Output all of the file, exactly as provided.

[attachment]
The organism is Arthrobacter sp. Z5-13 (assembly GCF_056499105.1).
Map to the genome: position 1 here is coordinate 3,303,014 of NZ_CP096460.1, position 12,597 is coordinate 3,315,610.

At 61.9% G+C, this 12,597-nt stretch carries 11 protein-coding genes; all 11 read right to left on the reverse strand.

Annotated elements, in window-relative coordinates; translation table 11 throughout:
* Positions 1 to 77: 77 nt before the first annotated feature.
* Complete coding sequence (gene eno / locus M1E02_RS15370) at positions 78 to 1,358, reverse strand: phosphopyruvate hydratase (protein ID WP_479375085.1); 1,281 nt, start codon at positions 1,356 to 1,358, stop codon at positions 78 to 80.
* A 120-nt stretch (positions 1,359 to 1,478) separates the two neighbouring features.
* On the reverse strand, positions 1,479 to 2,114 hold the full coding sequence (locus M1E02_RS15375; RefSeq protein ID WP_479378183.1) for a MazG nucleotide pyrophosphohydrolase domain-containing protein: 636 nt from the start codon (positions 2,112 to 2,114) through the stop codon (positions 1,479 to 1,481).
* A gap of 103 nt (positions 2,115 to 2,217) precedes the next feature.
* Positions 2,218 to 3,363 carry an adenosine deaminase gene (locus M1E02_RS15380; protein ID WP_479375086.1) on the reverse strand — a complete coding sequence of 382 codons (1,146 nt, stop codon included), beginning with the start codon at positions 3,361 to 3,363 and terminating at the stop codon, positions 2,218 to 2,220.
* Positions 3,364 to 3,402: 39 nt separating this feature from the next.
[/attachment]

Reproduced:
The organism is Arthrobacter sp. Z5-13 (assembly GCF_056499105.1).
Map to the genome: position 1 here is coordinate 3,303,014 of NZ_CP096460.1, position 12,597 is coordinate 3,315,610.

At 61.9% G+C, this 12,597-nt stretch carries 11 protein-coding genes; all 11 read right to left on the reverse strand.

Annotated elements, in window-relative coordinates; translation table 11 throughout:
* Positions 1 to 77: 77 nt before the first annotated feature.
* Complete coding sequence (gene eno / locus M1E02_RS15370) at positions 78 to 1,358, reverse strand: phosphopyruvate hydratase (protein ID WP_479375085.1); 1,281 nt, start codon at positions 1,356 to 1,358, stop codon at positions 78 to 80.
* A 120-nt stretch (positions 1,359 to 1,478) separates the two neighbouring features.
* On the reverse strand, positions 1,479 to 2,114 hold the full coding sequence (locus M1E02_RS15375; RefSeq protein ID WP_479378183.1) for a MazG nucleotide pyrophosphohydrolase domain-containing protein: 636 nt from the start codon (positions 2,112 to 2,114) through the stop codon (positions 1,479 to 1,481).
* A gap of 103 nt (positions 2,115 to 2,217) precedes the next feature.
* Positions 2,218 to 3,363 carry an adenosine deaminase gene (locus M1E02_RS15380; protein ID WP_479375086.1) on the reverse strand — a complete coding sequence of 382 codons (1,146 nt, stop codon included), beginning with the start codon at positions 3,361 to 3,363 and terminating at the stop codon, positions 2,218 to 2,220.
* Positions 3,364 to 3,402: 39 nt separating this feature from the next.